MORGANTOWN, W.Va. - There is a very simple reason West Virginia heads into today's home game with Presbyterian with a record that is reversed from what it was four games into last season.
A year ago the Mountaineers started the season 1-3. This year they are 3-1.
"Last year,'' Eron Harris said, "we played a more challenging schedule up to this point.''
See, even the Mountaineers know it. They haven't been fooled into thinking because the record has turned around that the team's fortunes have done the same.
They look at games a year ago against opponents like Gonzaga and Oklahoma and a schedule that didn't even bring them into the Coliseum until the fifth game. They compare that to three home games in the first four this season against the likes of Mount St. Mary's and Georgia Southern and understand that the difference makes, well, a difference.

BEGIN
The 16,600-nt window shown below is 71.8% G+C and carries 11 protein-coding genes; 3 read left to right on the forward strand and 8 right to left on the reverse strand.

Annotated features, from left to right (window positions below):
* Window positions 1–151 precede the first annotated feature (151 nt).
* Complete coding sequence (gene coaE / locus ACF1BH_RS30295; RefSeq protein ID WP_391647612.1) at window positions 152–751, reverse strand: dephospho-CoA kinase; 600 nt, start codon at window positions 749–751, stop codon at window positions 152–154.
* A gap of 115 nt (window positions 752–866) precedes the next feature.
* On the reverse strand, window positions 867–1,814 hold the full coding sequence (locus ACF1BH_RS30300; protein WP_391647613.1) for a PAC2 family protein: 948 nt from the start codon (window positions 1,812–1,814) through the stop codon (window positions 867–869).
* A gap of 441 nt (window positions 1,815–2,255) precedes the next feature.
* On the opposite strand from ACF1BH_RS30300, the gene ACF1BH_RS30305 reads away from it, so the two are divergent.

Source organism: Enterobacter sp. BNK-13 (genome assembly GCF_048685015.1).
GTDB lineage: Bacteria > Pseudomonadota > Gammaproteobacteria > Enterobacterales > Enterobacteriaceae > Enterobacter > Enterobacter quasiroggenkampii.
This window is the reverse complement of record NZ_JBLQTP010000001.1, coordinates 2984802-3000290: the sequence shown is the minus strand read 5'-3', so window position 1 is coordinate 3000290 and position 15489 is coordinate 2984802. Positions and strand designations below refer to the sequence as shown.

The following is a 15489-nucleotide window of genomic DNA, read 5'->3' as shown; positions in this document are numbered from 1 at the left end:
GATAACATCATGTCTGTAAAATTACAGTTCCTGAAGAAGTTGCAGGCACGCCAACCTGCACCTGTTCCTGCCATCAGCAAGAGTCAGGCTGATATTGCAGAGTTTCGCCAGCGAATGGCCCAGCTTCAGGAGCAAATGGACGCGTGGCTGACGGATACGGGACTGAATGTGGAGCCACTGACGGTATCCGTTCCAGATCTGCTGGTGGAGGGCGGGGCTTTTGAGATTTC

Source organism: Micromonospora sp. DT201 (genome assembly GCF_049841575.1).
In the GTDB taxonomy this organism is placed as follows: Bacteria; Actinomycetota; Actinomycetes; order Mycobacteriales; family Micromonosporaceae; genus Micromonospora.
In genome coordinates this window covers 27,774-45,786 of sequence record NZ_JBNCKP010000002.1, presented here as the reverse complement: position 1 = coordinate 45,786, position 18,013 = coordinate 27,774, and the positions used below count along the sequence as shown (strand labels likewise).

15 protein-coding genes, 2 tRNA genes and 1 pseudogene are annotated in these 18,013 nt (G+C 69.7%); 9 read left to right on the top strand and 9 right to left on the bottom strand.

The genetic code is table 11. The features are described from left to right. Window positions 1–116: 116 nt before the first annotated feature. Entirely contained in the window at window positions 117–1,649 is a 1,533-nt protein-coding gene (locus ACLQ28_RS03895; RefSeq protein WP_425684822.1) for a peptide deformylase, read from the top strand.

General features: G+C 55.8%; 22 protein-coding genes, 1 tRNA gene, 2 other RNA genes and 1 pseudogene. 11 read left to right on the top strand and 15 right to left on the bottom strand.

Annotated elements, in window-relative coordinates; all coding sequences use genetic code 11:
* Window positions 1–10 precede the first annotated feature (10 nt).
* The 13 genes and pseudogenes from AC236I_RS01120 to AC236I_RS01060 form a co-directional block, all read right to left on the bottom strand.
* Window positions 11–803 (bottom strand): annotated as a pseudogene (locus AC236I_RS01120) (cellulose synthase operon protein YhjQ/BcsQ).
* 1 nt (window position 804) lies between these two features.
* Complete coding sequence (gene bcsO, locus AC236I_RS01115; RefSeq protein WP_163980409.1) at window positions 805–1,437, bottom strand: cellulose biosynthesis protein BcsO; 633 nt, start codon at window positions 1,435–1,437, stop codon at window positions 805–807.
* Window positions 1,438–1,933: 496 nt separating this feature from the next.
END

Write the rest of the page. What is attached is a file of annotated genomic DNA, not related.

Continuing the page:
"We know it's going to get tougher as the season goes on,'' Juwan Staten said.
Well, it's not likely to get significantly tougher today. The Mountaineers face a team in Presbyterian (1-4) that has lost its four games against Division I competition by an average of 21 points. The 1:30 p.m. game at the Coliseum will be televised in the state by West Virginia Media (WOWK).
But while scheduling can certainly be pointed to as perhaps the primary reason West Virginia has reversed its early-season fortunes, it's not the only one. The truth is, the Mountaineers have improved in several of the areas that were a reason for their 13-19 record last year. The primary one is offense.
Even while depending largely on outside shooting - as well as drives to the basket by perimeter players - West Virginia is shooting 51 percent from the field. The Mountaineers are also making 43.5 percent of their 3-point attempts.
A year ago West Virginia shot roughly 10 percentage points worse in both.
"We are a better offensive team, yeah,'' Harris said. "We're shooting the ball, we're running, we're playing together. It's a lot different.'